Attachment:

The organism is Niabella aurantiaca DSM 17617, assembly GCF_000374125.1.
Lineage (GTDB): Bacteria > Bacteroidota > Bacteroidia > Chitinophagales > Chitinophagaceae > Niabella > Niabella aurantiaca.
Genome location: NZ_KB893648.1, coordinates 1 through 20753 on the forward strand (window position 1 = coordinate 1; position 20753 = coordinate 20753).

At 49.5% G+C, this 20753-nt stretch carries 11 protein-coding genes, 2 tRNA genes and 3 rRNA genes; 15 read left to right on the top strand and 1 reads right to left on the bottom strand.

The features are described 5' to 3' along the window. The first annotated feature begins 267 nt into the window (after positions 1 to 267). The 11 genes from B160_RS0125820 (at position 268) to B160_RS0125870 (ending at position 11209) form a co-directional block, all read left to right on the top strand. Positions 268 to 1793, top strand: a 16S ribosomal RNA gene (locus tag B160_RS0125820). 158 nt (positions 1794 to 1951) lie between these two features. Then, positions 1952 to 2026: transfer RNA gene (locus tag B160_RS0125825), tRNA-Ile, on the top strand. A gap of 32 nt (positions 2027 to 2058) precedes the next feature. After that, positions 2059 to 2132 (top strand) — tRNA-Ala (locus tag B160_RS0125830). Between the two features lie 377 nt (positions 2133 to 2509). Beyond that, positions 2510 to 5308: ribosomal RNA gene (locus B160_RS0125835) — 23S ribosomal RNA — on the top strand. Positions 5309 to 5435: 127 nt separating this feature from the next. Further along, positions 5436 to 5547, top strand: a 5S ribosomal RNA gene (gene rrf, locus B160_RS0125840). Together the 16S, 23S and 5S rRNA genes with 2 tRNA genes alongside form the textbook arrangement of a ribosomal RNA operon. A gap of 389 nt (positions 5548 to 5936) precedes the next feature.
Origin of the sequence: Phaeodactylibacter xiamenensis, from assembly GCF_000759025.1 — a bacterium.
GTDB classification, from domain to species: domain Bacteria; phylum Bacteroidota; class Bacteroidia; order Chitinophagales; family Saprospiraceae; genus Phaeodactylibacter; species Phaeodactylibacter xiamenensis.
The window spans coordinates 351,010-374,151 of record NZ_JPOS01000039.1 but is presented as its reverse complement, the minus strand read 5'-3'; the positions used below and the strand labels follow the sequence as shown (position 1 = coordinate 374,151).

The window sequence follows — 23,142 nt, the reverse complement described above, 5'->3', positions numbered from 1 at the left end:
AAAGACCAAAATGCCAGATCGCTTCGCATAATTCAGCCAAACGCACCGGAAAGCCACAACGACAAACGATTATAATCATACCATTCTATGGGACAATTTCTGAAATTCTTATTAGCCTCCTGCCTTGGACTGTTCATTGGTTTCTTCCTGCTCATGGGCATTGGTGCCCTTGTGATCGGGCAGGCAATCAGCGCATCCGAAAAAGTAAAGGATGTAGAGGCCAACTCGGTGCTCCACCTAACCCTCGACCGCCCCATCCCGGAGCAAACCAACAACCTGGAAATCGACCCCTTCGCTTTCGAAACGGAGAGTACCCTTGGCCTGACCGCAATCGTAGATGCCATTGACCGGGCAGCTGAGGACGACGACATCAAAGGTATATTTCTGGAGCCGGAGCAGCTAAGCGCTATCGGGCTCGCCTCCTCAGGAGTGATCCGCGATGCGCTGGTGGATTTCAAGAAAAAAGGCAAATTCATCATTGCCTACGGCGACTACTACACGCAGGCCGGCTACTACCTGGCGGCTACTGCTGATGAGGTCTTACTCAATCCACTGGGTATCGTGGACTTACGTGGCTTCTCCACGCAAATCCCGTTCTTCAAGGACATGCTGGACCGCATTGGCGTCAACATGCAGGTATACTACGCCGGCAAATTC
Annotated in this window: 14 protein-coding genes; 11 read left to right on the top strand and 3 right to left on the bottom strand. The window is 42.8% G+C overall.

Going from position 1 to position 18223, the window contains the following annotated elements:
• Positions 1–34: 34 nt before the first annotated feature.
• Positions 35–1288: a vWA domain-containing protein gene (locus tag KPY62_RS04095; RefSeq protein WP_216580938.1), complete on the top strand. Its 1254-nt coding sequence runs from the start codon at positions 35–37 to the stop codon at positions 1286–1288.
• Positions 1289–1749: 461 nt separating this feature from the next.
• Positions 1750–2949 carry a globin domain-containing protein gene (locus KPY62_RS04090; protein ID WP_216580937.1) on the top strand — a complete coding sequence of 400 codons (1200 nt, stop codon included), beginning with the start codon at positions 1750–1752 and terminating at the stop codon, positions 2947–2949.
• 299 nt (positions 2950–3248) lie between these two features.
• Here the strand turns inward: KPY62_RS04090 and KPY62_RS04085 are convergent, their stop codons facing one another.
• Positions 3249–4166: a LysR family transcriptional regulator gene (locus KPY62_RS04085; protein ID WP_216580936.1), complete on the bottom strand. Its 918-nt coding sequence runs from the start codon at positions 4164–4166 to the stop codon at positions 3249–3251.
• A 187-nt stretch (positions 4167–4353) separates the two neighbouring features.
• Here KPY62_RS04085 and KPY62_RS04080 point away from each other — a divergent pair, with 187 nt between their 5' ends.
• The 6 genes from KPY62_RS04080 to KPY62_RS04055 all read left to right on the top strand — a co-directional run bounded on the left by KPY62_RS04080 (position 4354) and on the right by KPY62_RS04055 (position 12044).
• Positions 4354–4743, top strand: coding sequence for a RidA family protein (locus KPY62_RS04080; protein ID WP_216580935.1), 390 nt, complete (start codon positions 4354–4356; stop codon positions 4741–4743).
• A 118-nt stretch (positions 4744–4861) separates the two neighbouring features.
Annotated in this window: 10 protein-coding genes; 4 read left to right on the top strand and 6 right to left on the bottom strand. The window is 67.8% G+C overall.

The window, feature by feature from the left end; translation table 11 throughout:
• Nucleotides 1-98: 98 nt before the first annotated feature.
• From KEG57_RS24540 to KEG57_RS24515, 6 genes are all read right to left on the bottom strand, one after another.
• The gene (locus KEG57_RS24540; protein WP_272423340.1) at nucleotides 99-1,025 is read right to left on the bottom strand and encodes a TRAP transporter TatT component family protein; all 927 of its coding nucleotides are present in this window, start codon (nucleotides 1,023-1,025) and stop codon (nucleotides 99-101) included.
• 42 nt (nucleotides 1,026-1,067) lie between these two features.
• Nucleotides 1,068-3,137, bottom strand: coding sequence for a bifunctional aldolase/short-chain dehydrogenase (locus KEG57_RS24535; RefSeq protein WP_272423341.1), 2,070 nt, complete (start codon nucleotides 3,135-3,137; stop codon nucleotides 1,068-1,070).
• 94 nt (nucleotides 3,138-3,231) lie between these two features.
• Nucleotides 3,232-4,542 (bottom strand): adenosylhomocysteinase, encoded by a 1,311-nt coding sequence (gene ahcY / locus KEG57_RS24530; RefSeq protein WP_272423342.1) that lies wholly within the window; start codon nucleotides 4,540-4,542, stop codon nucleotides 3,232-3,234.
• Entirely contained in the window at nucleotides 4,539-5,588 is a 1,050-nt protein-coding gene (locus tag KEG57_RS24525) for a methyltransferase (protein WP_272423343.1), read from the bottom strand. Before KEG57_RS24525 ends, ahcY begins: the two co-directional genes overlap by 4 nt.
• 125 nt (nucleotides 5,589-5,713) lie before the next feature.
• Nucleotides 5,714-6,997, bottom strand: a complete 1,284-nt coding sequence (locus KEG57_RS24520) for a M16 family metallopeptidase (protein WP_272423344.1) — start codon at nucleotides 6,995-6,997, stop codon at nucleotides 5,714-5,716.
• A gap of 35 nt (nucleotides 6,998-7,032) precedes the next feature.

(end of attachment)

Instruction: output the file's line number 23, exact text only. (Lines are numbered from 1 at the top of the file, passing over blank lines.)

• Positions 4354–4743, top strand: coding sequence for a RidA family protein (locus KPY62_RS04080; protein ID WP_216580935.1), 390 nt, complete (start codon positions 4354–4356; stop codon positions 4741–4743).